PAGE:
Cracking the LSAT 2005

Front Cover
Random House Information Group, Jan 2, 2004 - Study Aids - 416 pages
0 Reviews
If It's on the LSAT, It's in This Book
The Princeton Review realizes that acing the LSAT is very different from getting straight A's in school. We don't try to teach you everything there is to know about reading comprehension or analytic thinking-only the techniques you'll need to score higher on the exam. There's a big difference. In Cracking the LSAT, we'll teach you how to think like the test writers and
-Eliminate answer choices that look right but are planted to fool you
-Master the 7 principles of LSAT test taking that you can't do without
-Nail even the toughest question types across Arguments, Reading Comprehension, and Games
-Practice online with full-length LSAT exams and instant scoring analysis
This book includes 2 full-length practice LSAT exams. All of our practice test questions are like the ones you'll see on the actual LSAT, and we fully explain every solution.

From inside the book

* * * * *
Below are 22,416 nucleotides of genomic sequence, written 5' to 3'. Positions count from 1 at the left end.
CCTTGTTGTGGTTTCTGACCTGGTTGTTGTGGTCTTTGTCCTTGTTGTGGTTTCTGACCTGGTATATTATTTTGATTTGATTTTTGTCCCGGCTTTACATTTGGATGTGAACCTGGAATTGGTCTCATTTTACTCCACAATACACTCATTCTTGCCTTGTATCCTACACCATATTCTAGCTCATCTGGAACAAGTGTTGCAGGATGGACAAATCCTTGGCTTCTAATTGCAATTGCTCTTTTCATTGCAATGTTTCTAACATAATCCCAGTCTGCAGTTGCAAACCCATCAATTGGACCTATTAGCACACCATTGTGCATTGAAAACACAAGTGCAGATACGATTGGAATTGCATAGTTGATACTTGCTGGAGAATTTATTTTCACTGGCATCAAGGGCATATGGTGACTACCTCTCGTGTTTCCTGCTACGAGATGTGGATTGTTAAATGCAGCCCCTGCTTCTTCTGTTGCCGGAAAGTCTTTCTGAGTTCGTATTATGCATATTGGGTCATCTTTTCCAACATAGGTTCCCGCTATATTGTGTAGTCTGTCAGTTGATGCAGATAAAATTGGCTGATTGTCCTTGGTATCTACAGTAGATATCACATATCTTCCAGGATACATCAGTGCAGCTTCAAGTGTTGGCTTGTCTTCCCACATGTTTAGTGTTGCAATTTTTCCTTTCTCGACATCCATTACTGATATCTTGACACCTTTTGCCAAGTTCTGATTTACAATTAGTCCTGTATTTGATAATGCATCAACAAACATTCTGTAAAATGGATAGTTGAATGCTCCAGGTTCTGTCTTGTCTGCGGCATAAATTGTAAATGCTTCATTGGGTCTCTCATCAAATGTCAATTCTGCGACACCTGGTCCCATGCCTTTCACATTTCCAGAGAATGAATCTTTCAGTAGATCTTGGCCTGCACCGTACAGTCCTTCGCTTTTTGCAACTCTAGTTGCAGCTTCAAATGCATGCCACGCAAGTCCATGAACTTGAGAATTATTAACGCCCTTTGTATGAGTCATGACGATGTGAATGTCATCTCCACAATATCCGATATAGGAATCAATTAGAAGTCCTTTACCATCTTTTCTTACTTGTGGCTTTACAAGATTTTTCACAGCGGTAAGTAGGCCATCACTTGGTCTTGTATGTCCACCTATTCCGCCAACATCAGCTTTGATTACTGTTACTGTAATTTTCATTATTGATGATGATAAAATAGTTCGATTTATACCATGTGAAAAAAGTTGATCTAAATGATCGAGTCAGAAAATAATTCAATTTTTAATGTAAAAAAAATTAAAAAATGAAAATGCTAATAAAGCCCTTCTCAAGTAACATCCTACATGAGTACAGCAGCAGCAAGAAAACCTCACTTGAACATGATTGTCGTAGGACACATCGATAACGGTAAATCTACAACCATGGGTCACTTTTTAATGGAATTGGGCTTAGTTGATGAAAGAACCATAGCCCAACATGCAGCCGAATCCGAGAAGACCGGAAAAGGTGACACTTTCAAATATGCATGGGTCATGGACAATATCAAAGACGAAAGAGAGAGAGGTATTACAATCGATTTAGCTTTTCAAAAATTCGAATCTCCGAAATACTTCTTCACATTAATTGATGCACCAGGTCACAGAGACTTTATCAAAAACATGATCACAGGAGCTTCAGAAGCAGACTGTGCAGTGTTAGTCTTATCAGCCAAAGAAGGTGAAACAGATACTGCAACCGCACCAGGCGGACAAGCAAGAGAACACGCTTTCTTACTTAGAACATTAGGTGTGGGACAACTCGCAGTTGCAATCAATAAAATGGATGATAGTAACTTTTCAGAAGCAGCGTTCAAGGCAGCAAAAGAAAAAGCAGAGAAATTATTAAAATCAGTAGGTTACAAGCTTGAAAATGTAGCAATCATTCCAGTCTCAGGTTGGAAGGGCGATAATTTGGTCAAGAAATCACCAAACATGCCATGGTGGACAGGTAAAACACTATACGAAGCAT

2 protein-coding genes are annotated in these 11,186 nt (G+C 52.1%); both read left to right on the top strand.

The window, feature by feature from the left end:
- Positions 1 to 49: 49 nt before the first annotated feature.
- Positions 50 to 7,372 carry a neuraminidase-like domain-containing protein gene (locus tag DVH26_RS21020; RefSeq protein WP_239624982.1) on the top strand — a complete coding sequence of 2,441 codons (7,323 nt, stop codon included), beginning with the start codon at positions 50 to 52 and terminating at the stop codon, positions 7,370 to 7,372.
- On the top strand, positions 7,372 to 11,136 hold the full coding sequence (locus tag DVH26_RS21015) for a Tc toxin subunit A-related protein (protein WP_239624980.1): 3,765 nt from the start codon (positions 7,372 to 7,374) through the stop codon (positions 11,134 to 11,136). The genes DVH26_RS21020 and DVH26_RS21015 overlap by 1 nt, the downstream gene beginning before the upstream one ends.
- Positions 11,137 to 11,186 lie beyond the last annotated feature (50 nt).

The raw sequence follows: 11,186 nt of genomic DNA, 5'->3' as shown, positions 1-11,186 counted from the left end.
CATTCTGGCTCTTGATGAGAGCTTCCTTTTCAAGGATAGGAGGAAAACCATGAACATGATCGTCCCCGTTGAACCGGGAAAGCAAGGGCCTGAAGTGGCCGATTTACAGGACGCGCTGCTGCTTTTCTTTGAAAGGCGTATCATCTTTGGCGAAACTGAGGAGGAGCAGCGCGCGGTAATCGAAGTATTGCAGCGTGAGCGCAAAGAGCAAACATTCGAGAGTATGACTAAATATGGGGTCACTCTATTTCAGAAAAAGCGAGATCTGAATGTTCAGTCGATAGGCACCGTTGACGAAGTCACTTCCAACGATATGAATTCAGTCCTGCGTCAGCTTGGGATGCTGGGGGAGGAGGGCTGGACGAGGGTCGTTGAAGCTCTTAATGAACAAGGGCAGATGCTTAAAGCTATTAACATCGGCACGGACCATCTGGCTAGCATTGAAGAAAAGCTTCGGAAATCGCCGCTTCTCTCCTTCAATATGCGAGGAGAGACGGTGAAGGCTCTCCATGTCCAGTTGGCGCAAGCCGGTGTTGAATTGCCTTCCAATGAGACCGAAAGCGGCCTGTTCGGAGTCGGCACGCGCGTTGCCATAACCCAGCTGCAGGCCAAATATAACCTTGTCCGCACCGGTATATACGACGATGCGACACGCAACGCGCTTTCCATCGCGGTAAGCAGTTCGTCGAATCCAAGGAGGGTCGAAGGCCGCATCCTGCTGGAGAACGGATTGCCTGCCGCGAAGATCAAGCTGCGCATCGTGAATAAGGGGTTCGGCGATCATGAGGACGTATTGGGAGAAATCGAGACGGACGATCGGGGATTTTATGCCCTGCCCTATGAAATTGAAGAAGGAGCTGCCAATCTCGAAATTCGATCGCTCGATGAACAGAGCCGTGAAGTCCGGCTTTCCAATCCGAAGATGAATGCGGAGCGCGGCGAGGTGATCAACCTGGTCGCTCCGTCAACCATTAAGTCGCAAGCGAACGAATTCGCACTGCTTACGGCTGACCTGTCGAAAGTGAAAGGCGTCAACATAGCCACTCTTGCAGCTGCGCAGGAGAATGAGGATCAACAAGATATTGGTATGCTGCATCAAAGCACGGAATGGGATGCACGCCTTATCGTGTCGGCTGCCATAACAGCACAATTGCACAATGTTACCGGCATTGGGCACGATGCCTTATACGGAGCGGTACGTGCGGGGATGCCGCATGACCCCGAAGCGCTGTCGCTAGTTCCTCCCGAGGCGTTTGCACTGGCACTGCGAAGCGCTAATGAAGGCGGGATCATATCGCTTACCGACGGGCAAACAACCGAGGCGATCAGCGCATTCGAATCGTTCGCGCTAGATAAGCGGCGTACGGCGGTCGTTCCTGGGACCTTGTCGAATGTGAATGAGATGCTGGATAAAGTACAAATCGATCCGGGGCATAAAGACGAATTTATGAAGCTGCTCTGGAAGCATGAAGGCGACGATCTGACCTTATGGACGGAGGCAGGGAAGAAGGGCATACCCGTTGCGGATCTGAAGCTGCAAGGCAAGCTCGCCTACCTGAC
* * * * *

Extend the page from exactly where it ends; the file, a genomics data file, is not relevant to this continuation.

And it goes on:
What people are saying - Write a review

We haven't found any reviews in the usual places.

Contents

Arguments
11
Games
85
Reading Comprehension
169
Copyright

9 other sections not shown

Common terms and phrases

About the author (2004)

Adam Robinson graduated from Wharton before earning a law degree at Oxford University in England. Robinson, a rated chess master, devised and perfected the Joe Bloggs approach to beating standardized tests in 1980, as well as numerous other core Princeton Review techniques. A freelance author of many books, Robinson has collaborated with the Princeton Review to develop a number if its courses.

Bibliographic information